Colorado Lawyers Just Wanna Get Hiiiiiiigh

Let's say you're a lawyer in Colorado and you come home after a long hard day of lawyerin' and all you want to do is get your weed on. It's Colorado! You can! It's your god-given right thanks to living in a state that does not have Weed Prohibition! Oh, except for that part where you are a lawyer and not only can you maybe not get high, you maybe can't even tell legal pot businesses how to do their business. Damn.

Why does being a lawyer suck so hard, weed-wise? Because your ethical rules require you to not break laws anywhere, not just in Colorado, and since the feds still don't love the demon weed, you just might be out of luck.

Currently, one of the rules of professional conduct states that attorneys may not counsel any client “in conduct that the lawyer knows is criminal.” And any decent lawyer in Colorado knows that marijuana — whether medical or the recreational pot that became available under state law this year — is still non grata with the feds.

An opinion written by the Colorado Bar Association’s ethics committee last year determined that if lawyers give anything beyond basic advice to marijuana businesses, they are in violation of that rule, which could in turn lead to disciplinary action like disbarment. Another rule, which broadly prohibits the use of illegal substances, could come with a similar penalty.

So right now if you are a cautious type of lawyer dwelling in the Rocky Mountain state, you are probably not getting Rocky Mountain High, which is easy enough to avoid, even if you are sad for having to do so. But the federal versus state law fight leads to weirder issues where a lawyer might be in violation of the federal law just for talking weed talk with clients.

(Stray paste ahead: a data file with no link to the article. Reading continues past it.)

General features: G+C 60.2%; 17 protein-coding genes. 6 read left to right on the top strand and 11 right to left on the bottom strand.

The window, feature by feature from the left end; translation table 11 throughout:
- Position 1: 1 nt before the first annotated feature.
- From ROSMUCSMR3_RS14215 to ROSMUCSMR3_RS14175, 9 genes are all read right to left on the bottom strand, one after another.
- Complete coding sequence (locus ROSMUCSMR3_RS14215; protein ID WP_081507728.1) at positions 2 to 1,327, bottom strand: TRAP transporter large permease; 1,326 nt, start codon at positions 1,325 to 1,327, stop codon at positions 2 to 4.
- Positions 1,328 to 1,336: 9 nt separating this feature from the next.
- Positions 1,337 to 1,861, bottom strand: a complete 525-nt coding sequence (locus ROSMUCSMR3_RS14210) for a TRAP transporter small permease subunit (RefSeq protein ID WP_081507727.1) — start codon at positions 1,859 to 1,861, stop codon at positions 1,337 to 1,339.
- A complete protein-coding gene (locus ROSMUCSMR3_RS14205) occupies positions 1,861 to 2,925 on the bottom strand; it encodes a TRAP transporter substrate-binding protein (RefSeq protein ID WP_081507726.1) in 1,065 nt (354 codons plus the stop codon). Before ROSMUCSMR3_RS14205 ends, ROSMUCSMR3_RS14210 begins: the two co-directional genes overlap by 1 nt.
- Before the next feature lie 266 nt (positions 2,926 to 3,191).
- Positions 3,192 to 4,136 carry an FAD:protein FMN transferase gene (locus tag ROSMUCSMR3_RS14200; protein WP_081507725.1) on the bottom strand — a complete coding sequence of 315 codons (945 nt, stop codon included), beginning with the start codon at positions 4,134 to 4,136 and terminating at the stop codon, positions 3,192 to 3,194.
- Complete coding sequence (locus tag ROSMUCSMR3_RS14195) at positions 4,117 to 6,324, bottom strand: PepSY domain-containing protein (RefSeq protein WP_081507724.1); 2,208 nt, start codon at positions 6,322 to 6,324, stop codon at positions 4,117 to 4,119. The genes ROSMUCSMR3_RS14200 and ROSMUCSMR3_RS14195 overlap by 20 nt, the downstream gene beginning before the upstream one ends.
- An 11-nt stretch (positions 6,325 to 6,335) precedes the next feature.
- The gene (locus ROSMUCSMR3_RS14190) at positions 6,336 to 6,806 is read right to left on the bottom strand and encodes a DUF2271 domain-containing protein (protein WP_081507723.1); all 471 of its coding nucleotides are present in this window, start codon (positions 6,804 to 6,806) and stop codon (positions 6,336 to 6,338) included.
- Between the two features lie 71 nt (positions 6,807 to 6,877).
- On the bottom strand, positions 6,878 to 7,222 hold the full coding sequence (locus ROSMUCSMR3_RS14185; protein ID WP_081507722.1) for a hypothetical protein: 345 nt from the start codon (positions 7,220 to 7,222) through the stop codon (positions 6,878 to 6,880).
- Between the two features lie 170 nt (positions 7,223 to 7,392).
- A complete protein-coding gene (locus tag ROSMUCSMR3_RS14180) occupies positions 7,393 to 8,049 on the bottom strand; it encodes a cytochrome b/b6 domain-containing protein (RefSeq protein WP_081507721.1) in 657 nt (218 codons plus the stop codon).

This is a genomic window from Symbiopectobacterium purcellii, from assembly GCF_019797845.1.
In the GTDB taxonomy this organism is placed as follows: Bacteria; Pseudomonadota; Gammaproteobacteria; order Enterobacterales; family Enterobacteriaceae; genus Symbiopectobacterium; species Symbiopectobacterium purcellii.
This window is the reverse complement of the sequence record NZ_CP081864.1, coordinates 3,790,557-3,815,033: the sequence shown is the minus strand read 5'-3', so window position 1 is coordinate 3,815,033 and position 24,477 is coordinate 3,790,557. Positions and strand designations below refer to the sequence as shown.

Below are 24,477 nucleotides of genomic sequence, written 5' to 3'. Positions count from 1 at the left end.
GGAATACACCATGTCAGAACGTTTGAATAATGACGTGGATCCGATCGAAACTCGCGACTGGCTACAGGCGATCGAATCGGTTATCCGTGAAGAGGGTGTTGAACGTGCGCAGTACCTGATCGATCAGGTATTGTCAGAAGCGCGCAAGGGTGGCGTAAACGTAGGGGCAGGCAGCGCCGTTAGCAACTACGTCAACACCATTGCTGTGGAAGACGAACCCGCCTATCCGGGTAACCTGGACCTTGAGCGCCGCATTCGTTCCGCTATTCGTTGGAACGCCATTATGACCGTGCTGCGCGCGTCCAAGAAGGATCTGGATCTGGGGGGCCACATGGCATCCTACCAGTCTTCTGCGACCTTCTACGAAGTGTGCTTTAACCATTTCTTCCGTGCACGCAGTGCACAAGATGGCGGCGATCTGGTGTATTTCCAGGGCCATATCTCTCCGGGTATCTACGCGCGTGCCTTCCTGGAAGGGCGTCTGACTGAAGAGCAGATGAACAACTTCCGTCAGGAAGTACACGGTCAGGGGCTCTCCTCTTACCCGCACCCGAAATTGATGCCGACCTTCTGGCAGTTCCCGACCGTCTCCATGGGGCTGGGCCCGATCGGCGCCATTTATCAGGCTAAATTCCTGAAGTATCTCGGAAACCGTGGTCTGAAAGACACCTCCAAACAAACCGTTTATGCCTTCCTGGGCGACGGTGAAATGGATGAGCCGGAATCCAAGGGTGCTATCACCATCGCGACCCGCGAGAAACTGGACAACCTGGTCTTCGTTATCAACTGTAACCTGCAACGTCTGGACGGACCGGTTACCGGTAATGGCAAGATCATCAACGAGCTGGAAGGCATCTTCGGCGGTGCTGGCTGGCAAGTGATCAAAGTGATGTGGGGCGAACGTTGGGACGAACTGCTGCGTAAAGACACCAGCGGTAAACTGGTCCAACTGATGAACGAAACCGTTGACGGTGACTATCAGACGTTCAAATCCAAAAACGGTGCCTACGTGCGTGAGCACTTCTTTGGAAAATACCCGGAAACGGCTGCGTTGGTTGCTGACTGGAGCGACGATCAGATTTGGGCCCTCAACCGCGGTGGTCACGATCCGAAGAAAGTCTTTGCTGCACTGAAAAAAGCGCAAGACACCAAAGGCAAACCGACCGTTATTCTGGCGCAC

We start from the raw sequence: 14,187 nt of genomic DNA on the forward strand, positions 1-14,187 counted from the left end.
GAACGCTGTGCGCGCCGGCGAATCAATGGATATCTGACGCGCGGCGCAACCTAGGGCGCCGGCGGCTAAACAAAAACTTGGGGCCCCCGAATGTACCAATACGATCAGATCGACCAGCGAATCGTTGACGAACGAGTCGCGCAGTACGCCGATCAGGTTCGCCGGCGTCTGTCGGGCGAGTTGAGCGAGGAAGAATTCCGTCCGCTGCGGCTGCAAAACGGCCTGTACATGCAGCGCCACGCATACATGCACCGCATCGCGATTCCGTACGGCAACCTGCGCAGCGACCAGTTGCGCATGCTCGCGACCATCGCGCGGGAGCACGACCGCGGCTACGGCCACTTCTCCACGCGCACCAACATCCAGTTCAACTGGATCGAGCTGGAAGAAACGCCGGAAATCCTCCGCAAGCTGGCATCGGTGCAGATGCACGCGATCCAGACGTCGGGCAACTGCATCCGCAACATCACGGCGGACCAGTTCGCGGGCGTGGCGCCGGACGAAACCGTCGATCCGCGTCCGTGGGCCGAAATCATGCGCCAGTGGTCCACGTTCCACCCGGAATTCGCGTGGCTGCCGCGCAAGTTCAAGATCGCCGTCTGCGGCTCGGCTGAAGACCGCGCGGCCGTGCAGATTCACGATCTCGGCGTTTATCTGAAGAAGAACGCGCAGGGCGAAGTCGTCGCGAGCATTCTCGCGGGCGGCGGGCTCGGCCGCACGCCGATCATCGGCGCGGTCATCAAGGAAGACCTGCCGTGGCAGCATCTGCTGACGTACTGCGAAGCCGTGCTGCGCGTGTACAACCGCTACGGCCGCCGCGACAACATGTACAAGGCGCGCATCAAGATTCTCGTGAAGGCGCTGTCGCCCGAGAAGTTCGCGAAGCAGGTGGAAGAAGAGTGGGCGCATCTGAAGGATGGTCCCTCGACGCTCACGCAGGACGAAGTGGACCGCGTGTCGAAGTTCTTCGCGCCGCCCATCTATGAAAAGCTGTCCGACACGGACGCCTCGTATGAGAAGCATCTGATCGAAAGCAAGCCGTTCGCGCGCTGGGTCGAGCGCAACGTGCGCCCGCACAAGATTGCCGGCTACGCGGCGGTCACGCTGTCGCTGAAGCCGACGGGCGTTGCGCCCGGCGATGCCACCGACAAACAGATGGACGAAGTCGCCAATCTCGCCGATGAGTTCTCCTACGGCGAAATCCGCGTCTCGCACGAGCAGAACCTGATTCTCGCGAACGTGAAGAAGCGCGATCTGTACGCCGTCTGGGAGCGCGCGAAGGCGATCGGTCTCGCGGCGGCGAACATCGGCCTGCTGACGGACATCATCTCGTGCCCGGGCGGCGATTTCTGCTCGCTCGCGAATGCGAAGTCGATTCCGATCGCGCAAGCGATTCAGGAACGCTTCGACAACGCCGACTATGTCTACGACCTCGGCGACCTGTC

[T]here are now 51 pages of statutes related to retail and medical marijuana in the state, presenting a challenge for anyone doing business or resolving legal matters related to marijuana.[...]

The supporters also argued the implications of these rules go far beyond a lawyer freely advising the owner of a marijuana dispensary, to dealing with the bank that gives the owner a loan or even settling a divorce in which one parent requests that another refrain from smoking marijuana before picking up the kids. They said pot-related legal issues had come up with homeowners’ associations and criminal matters.

Hopefully this will get sorted out soon so that lawyers can toke up, because Jesus, being a lawyer sucks. Let us take a moment to remind everyone, however, that this could all be solved if we just legalize weed everywhere rather than forcing a passel of lawyers in each state where weed becomes legal to go hat in hand to the courts and bar associations and ask to pretty please not be disbarred or arrested if they help some dude buy a building for his legal pot dispensary. Cut your fellow lawyers a break, Eric Holder.



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